Author's Note: I contacted Darrien in the summer of 2000 to ask him if he would read my teaching story and permit me to put the story in Field Notes. I also asked him if he would let his mother read the story. When I asked Darrien what his mother thought about the story, he told me that he thought she was surprised at what he was involved with in Chicago. I was surprised and pleased to learn in August 2000 that I would be teaching eleventh grade English and that Darrien would be in my third block class.


Atwell, Nancie. 1998. In the Middle. Portsmouth, NH: Heinemann.

Calkins, Lucy McCormick. 1990. Living Between the Lines. Portsmouth, NH: Heinemann.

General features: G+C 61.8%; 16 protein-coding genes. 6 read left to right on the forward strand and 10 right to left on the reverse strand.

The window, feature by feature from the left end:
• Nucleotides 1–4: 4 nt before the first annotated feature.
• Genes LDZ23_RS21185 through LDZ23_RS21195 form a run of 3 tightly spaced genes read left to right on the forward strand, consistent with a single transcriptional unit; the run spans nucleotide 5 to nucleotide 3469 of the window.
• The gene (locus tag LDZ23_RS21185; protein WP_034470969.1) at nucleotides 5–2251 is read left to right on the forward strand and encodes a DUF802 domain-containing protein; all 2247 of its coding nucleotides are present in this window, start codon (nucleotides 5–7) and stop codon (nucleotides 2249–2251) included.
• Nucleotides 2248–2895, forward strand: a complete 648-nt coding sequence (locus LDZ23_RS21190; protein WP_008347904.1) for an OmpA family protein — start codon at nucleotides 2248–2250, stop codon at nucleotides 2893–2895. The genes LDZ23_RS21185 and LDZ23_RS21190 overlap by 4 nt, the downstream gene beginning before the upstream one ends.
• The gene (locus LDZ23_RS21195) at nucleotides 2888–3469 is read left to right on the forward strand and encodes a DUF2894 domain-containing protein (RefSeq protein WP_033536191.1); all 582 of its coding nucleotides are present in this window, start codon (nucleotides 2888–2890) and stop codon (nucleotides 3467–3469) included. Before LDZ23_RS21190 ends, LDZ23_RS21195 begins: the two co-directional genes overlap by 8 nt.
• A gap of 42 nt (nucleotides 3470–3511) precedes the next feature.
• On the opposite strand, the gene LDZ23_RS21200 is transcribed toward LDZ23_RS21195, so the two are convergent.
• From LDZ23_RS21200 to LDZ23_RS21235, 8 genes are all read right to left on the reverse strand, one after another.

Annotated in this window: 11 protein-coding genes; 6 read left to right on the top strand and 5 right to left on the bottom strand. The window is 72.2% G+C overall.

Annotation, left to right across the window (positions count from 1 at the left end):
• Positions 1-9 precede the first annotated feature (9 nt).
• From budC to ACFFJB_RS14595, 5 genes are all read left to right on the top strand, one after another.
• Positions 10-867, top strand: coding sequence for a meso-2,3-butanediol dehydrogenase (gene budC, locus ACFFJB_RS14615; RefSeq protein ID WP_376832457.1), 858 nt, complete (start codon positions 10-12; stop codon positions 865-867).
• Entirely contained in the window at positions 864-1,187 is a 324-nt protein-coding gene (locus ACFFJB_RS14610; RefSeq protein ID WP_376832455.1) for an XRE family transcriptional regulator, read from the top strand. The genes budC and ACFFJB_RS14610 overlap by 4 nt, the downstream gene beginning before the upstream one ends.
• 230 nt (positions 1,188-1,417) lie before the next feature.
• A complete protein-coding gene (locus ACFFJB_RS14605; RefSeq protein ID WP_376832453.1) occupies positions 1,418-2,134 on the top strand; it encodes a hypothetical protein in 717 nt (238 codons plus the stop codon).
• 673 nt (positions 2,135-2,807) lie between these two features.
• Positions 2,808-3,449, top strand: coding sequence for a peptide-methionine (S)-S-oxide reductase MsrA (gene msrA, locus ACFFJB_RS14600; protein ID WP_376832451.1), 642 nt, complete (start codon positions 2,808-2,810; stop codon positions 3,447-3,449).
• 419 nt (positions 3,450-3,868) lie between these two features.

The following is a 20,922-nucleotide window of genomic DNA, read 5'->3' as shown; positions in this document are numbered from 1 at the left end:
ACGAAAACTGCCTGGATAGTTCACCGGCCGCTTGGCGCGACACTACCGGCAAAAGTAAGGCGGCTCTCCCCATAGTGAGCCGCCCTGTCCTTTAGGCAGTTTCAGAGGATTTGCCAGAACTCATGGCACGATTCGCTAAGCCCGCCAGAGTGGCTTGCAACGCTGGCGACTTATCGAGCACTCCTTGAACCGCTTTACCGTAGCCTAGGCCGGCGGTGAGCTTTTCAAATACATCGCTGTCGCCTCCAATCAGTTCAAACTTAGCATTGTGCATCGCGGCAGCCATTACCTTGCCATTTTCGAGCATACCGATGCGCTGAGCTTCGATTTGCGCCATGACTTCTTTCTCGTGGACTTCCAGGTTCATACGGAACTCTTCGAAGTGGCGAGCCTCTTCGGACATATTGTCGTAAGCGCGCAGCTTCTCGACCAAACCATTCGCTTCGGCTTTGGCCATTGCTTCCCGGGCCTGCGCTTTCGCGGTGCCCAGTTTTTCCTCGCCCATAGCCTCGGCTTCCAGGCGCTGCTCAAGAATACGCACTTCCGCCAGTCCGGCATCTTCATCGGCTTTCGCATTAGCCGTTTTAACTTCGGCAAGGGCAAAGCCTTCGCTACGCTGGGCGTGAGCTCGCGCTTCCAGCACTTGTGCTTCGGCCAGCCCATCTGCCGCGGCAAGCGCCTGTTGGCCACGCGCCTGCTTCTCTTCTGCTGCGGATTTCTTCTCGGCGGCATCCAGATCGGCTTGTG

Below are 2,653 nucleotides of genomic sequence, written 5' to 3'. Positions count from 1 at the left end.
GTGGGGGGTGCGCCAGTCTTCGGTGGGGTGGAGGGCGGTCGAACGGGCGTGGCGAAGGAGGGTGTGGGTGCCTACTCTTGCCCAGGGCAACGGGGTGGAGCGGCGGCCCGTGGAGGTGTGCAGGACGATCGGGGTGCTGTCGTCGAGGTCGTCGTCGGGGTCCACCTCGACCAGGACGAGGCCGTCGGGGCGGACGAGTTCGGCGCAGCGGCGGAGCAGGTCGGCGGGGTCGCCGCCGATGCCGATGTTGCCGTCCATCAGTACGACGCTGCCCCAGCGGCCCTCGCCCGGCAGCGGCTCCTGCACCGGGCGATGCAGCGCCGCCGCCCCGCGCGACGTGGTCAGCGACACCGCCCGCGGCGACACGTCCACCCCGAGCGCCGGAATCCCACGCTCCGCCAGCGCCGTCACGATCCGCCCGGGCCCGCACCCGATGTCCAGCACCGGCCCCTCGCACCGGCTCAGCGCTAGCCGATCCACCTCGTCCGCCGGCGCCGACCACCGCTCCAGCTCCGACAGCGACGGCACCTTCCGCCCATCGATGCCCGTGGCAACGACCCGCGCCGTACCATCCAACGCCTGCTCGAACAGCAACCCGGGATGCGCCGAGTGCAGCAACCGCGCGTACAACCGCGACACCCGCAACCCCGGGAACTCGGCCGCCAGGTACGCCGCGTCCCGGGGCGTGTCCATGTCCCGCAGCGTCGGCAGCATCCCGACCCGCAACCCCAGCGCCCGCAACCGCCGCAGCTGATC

Daniels, Harvey, and Steven Zemelman. 1988. A Community of Writers. Portsmouth, NH: Heinemann.

Kutz, Eleanor, and Hephzibah Roskelly. 1991. An Unquiet Pedagogy: Transforming Practice in the English Classroom. Portsmouth, NH: Boynton/Cook Publishers.

About the Author Beth Halbert is a teacher-consultant with the West Tennessee Writing Project at the University of Tennessee at Martin. She teaches English at Mt. Juliet High School in Mt. Juliet, Tennessee.

Reprinted with permission from the Fall 2000 issue of Field Notes, the newsletter for the West Tennessee Writing Project at the University of Tennessee at Martin.